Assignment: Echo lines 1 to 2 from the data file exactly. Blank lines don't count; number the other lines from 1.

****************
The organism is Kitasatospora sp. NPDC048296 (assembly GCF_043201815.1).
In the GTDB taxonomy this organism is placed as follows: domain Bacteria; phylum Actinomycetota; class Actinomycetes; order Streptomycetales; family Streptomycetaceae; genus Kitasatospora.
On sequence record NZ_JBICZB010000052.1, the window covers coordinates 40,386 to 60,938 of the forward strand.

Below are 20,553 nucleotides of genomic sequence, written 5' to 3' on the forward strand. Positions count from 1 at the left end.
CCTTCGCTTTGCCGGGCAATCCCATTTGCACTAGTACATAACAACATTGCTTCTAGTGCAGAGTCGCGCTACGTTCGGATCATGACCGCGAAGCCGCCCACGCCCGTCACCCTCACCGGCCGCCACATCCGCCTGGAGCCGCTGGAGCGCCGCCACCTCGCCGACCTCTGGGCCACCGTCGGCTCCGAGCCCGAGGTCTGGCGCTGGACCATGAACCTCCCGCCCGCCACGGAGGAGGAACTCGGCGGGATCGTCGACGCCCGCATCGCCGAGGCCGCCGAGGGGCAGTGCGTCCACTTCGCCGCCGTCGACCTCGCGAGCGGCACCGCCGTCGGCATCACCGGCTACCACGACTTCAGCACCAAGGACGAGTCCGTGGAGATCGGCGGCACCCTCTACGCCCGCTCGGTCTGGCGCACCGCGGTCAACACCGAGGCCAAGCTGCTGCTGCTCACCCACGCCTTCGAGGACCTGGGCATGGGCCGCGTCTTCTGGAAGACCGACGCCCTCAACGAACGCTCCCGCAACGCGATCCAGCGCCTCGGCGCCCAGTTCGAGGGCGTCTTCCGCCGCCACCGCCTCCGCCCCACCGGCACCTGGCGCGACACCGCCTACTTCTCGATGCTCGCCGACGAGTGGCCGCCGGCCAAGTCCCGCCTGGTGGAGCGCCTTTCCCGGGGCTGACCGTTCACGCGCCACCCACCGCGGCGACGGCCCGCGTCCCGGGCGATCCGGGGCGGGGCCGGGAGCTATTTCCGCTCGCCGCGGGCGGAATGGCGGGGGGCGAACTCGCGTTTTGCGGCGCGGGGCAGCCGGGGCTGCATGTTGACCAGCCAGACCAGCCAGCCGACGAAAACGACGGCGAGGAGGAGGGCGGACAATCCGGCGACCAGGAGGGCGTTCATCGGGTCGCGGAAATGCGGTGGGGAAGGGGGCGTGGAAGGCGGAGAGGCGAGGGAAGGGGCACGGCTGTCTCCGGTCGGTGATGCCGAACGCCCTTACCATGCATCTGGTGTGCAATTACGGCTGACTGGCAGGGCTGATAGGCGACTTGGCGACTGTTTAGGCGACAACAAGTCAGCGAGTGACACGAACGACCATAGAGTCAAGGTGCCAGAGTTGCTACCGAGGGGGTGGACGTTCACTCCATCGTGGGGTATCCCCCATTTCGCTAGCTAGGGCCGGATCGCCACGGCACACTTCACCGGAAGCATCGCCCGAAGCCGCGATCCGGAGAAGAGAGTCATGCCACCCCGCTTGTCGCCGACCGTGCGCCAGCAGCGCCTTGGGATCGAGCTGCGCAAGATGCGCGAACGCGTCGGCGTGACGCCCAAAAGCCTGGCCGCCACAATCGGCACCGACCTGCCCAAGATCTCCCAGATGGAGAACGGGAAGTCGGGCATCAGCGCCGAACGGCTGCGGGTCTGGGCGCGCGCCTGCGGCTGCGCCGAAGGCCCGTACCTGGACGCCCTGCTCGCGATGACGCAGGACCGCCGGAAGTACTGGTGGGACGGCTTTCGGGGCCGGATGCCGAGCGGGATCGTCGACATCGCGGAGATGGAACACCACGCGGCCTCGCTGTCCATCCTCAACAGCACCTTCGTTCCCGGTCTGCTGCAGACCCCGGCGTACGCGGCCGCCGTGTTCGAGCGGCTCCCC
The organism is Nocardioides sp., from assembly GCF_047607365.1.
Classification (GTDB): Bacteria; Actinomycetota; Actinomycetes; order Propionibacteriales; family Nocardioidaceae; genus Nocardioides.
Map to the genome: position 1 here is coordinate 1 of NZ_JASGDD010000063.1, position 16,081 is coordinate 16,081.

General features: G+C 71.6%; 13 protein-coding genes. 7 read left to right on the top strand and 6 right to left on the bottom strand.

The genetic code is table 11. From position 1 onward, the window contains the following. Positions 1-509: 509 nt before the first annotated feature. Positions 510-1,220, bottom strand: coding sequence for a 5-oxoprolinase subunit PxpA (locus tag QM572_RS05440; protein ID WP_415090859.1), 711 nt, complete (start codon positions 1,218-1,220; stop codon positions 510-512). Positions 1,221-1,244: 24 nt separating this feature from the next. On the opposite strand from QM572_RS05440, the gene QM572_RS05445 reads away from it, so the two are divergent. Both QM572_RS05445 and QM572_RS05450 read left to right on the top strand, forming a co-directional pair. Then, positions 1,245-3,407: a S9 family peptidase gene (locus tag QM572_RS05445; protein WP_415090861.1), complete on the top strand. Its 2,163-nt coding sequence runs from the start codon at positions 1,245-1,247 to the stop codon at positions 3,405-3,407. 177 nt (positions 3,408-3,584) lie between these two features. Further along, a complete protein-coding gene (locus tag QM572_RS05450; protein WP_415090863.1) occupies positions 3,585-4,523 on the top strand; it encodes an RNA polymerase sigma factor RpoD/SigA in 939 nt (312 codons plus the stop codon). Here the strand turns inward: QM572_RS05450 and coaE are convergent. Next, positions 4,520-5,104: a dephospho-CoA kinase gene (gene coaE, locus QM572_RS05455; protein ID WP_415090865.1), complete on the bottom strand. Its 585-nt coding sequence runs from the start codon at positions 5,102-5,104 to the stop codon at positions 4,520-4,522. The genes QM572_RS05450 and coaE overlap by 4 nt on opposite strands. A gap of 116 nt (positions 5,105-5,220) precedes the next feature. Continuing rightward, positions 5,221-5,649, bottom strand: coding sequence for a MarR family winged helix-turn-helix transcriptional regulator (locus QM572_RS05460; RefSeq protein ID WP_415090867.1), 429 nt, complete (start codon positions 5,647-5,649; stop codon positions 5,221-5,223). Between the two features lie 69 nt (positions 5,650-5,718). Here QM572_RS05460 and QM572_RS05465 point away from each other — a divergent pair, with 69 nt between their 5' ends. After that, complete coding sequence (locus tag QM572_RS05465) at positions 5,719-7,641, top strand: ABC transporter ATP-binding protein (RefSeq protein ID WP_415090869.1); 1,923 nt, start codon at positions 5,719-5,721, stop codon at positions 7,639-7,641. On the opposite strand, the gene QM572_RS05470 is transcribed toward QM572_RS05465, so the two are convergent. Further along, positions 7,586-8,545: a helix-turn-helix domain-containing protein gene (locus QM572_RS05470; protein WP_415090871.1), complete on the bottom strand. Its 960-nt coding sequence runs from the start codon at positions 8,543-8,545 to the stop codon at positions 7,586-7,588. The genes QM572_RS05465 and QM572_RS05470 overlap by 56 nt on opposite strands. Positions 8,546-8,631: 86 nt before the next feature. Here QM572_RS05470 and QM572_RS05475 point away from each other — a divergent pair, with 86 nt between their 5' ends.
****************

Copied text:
The organism is Kitasatospora sp. NPDC048296 (assembly GCF_043201815.1).
In the GTDB taxonomy this organism is placed as follows: domain Bacteria; phylum Actinomycetota; class Actinomycetes; order Streptomycetales; family Streptomycetaceae; genus Kitasatospora.